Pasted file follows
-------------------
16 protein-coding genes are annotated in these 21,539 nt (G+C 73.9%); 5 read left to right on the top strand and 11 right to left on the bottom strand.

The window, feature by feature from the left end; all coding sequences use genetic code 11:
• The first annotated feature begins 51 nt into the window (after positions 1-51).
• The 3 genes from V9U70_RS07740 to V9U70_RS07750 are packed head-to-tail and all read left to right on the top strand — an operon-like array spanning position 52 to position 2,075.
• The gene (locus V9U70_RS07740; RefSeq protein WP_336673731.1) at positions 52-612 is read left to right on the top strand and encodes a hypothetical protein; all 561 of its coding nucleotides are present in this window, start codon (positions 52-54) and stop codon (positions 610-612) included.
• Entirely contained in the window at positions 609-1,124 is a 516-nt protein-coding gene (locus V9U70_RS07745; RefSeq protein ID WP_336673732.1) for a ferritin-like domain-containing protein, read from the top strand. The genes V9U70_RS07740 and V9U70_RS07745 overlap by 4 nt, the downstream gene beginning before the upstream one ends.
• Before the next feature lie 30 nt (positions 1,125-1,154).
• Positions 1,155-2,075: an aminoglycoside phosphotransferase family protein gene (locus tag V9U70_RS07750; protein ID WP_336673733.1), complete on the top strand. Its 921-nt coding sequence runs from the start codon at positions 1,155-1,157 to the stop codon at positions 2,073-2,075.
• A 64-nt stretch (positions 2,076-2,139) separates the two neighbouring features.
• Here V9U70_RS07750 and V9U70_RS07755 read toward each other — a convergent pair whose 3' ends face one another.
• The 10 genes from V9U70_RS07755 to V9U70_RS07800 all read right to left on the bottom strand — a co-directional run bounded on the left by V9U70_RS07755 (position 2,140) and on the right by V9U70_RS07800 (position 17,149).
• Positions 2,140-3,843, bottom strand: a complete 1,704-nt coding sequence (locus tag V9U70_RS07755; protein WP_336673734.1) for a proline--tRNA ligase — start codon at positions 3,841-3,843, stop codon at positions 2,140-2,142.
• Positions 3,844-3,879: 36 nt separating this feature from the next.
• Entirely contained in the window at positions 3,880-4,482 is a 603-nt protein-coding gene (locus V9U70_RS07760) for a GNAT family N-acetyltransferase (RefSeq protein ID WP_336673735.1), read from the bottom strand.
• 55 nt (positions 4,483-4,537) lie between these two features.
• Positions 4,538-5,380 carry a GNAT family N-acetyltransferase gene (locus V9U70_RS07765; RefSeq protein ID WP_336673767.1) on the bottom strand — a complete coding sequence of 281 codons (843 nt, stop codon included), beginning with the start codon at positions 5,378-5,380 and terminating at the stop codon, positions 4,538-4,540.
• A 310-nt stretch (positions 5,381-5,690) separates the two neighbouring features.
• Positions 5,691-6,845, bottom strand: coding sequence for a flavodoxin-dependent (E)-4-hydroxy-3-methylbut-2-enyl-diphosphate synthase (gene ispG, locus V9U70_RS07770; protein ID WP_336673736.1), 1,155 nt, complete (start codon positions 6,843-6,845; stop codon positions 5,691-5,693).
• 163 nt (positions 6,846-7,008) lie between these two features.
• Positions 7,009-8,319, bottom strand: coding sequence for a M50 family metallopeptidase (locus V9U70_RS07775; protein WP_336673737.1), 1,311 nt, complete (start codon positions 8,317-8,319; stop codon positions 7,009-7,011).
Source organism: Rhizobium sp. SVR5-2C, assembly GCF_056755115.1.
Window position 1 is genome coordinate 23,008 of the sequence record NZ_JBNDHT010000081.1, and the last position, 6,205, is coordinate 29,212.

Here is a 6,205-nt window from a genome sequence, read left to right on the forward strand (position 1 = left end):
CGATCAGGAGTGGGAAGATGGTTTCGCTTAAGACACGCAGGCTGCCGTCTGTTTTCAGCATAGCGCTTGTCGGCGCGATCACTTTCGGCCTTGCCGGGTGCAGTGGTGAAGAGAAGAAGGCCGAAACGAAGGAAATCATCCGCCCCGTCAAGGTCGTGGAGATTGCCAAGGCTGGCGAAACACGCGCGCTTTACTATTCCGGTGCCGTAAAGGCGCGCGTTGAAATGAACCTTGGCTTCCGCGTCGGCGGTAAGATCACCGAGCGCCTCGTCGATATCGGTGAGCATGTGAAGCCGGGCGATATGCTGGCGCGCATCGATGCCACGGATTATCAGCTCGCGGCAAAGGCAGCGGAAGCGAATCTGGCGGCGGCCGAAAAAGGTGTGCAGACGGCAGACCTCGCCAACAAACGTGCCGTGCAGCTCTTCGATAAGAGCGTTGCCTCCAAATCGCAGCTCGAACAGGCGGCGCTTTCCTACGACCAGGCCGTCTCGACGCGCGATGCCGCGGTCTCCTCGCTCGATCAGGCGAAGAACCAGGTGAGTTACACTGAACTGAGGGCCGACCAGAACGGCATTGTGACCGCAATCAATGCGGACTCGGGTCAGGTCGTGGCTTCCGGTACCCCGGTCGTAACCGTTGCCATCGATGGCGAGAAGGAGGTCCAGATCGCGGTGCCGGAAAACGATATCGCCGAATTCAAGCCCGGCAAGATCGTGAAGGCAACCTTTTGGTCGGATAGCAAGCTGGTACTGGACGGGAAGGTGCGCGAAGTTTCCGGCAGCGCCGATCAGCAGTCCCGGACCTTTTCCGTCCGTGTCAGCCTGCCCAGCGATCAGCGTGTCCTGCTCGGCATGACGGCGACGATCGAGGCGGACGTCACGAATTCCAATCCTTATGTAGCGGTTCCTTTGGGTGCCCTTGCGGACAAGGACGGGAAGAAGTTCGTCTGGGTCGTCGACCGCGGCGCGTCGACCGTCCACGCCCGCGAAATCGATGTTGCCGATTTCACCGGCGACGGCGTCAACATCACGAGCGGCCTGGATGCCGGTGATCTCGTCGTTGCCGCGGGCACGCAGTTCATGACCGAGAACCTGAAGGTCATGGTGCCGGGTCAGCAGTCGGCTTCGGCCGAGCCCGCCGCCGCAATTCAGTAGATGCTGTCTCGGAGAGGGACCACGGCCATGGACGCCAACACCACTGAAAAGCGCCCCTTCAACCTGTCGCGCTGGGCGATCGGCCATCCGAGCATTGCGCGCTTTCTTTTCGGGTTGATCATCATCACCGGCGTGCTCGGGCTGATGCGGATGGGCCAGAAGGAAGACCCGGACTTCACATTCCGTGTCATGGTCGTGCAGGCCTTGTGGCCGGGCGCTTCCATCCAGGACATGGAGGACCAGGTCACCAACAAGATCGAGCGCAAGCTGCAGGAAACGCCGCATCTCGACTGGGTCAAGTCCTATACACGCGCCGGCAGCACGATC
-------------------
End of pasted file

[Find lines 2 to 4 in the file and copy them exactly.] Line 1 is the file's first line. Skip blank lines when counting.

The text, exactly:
The window, feature by feature from the left end; all coding sequences use genetic code 11:
• The first annotated feature begins 51 nt into the window (after positions 1-51).
• The 3 genes from V9U70_RS07740 to V9U70_RS07750 are packed head-to-tail and all read left to right on the top strand — an operon-like array spanning position 52 to position 2,075.